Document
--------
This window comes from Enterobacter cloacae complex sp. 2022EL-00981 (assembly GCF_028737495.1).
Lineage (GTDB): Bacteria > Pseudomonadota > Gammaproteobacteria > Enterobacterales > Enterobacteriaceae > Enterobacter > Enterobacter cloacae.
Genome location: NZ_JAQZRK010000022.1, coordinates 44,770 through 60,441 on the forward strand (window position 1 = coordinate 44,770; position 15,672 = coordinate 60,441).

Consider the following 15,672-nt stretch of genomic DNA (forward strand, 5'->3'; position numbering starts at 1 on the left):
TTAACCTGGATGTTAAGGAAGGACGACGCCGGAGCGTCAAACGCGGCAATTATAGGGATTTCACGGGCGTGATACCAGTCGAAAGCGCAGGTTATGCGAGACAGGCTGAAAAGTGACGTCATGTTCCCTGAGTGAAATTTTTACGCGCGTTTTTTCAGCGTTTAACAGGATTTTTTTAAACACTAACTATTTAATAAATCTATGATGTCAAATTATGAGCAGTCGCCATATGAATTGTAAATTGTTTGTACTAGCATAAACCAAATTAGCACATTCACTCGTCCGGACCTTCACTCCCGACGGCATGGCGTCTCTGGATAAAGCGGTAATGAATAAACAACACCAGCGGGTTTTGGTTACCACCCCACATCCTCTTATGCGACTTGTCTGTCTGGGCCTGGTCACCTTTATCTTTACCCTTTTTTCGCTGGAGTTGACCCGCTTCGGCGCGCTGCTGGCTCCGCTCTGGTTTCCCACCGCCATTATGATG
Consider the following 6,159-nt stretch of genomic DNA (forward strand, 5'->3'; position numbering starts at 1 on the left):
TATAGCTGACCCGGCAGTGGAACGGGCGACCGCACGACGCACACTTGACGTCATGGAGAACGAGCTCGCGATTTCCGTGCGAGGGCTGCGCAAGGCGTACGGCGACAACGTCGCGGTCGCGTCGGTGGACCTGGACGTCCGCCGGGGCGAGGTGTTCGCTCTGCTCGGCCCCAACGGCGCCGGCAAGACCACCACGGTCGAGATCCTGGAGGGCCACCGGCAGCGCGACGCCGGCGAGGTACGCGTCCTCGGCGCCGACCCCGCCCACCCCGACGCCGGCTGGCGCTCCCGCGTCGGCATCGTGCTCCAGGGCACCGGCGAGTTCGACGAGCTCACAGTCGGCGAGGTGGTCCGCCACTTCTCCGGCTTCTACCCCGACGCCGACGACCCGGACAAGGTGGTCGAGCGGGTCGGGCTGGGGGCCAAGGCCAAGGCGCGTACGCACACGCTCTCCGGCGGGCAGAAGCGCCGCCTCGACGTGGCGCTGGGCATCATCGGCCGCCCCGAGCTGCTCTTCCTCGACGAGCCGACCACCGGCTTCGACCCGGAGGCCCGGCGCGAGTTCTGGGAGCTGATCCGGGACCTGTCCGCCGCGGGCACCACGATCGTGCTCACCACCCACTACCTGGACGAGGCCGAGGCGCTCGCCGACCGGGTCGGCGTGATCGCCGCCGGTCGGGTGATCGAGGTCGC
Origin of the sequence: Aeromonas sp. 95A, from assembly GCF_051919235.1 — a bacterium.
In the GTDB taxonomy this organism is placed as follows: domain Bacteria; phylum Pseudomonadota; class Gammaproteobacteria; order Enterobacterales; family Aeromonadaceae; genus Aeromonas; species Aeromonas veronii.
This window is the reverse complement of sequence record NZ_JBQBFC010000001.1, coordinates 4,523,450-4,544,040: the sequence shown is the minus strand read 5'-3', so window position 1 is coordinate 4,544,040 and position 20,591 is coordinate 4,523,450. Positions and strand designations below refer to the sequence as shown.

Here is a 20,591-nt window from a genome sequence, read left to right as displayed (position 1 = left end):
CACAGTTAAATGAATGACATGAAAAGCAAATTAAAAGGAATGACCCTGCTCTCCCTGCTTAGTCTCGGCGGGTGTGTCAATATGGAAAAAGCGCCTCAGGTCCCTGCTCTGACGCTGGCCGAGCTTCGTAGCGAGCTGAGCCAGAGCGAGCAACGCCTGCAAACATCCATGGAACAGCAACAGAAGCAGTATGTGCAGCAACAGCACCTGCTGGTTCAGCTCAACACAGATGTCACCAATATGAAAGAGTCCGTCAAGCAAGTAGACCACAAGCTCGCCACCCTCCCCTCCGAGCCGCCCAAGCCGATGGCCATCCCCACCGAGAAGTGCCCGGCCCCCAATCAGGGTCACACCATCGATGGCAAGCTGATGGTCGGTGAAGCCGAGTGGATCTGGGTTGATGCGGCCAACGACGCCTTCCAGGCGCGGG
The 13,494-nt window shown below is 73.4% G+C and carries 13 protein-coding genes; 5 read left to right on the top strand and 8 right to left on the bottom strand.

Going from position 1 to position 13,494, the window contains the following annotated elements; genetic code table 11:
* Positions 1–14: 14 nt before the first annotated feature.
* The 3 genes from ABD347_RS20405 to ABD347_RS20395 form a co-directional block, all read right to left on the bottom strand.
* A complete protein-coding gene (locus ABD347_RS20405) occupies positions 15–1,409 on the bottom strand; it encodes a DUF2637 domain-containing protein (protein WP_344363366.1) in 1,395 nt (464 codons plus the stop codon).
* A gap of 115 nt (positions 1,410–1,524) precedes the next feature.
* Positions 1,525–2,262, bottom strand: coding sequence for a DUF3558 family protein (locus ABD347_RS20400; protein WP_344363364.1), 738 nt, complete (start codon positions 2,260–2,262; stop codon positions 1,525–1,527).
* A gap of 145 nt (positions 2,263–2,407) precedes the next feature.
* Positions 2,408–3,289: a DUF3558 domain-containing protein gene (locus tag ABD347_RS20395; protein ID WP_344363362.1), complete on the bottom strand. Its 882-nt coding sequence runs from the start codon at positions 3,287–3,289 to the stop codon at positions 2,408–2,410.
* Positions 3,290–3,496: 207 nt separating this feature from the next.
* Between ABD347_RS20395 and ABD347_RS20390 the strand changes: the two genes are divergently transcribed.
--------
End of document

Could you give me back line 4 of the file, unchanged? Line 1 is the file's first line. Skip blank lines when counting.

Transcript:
Consider the following 15,672-nt stretch of genomic DNA (forward strand, 5'->3'; position numbering starts at 1 on the left):